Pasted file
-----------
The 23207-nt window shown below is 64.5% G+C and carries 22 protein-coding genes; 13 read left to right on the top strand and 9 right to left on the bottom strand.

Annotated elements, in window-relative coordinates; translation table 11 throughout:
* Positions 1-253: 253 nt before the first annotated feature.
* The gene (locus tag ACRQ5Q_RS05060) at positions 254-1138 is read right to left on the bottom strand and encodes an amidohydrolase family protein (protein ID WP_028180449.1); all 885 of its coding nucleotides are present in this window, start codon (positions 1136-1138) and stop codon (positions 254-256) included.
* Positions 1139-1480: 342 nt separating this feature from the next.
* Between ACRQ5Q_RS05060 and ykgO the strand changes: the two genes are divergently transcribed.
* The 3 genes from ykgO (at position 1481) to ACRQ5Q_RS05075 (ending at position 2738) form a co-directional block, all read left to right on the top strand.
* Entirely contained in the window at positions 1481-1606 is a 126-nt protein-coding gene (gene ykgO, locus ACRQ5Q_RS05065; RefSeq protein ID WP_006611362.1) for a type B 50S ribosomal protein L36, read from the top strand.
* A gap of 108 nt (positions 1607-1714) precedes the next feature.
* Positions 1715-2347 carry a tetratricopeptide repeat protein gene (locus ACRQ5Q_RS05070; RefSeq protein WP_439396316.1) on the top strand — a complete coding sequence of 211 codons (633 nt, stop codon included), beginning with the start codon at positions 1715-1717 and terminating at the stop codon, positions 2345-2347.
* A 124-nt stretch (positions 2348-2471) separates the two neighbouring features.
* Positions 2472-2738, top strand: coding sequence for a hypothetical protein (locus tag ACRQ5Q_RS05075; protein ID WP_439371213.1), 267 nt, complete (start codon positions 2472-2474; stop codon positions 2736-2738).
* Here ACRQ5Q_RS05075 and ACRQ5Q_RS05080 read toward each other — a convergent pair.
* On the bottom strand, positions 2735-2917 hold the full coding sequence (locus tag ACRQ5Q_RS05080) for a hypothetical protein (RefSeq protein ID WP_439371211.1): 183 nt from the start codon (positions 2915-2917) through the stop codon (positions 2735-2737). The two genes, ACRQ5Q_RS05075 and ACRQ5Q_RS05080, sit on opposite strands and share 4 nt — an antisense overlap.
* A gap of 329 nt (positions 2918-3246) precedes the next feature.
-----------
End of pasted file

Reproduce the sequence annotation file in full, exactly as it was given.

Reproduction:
The 23207-nt window shown below is 64.5% G+C and carries 22 protein-coding genes; 13 read left to right on the top strand and 9 right to left on the bottom strand.

Annotated elements, in window-relative coordinates; translation table 11 throughout:
* Positions 1-253: 253 nt before the first annotated feature.
* The gene (locus tag ACRQ5Q_RS05060) at positions 254-1138 is read right to left on the bottom strand and encodes an amidohydrolase family protein (protein ID WP_028180449.1); all 885 of its coding nucleotides are present in this window, start codon (positions 1136-1138) and stop codon (positions 254-256) included.
* Positions 1139-1480: 342 nt separating this feature from the next.
* Between ACRQ5Q_RS05060 and ykgO the strand changes: the two genes are divergently transcribed.
* The 3 genes from ykgO (at position 1481) to ACRQ5Q_RS05075 (ending at position 2738) form a co-directional block, all read left to right on the top strand.
* Entirely contained in the window at positions 1481-1606 is a 126-nt protein-coding gene (gene ykgO, locus ACRQ5Q_RS05065; RefSeq protein ID WP_006611362.1) for a type B 50S ribosomal protein L36, read from the top strand.
* A gap of 108 nt (positions 1607-1714) precedes the next feature.
* Positions 1715-2347 carry a tetratricopeptide repeat protein gene (locus ACRQ5Q_RS05070; RefSeq protein WP_439396316.1) on the top strand — a complete coding sequence of 211 codons (633 nt, stop codon included), beginning with the start codon at positions 1715-1717 and terminating at the stop codon, positions 2345-2347.
* A 124-nt stretch (positions 2348-2471) separates the two neighbouring features.
* Positions 2472-2738, top strand: coding sequence for a hypothetical protein (locus tag ACRQ5Q_RS05075; protein ID WP_439371213.1), 267 nt, complete (start codon positions 2472-2474; stop codon positions 2736-2738).
* Here ACRQ5Q_RS05075 and ACRQ5Q_RS05080 read toward each other — a convergent pair.
* On the bottom strand, positions 2735-2917 hold the full coding sequence (locus tag ACRQ5Q_RS05080) for a hypothetical protein (RefSeq protein ID WP_439371211.1): 183 nt from the start codon (positions 2915-2917) through the stop codon (positions 2735-2737). The two genes, ACRQ5Q_RS05075 and ACRQ5Q_RS05080, sit on opposite strands and share 4 nt — an antisense overlap.
* A gap of 329 nt (positions 2918-3246) precedes the next feature.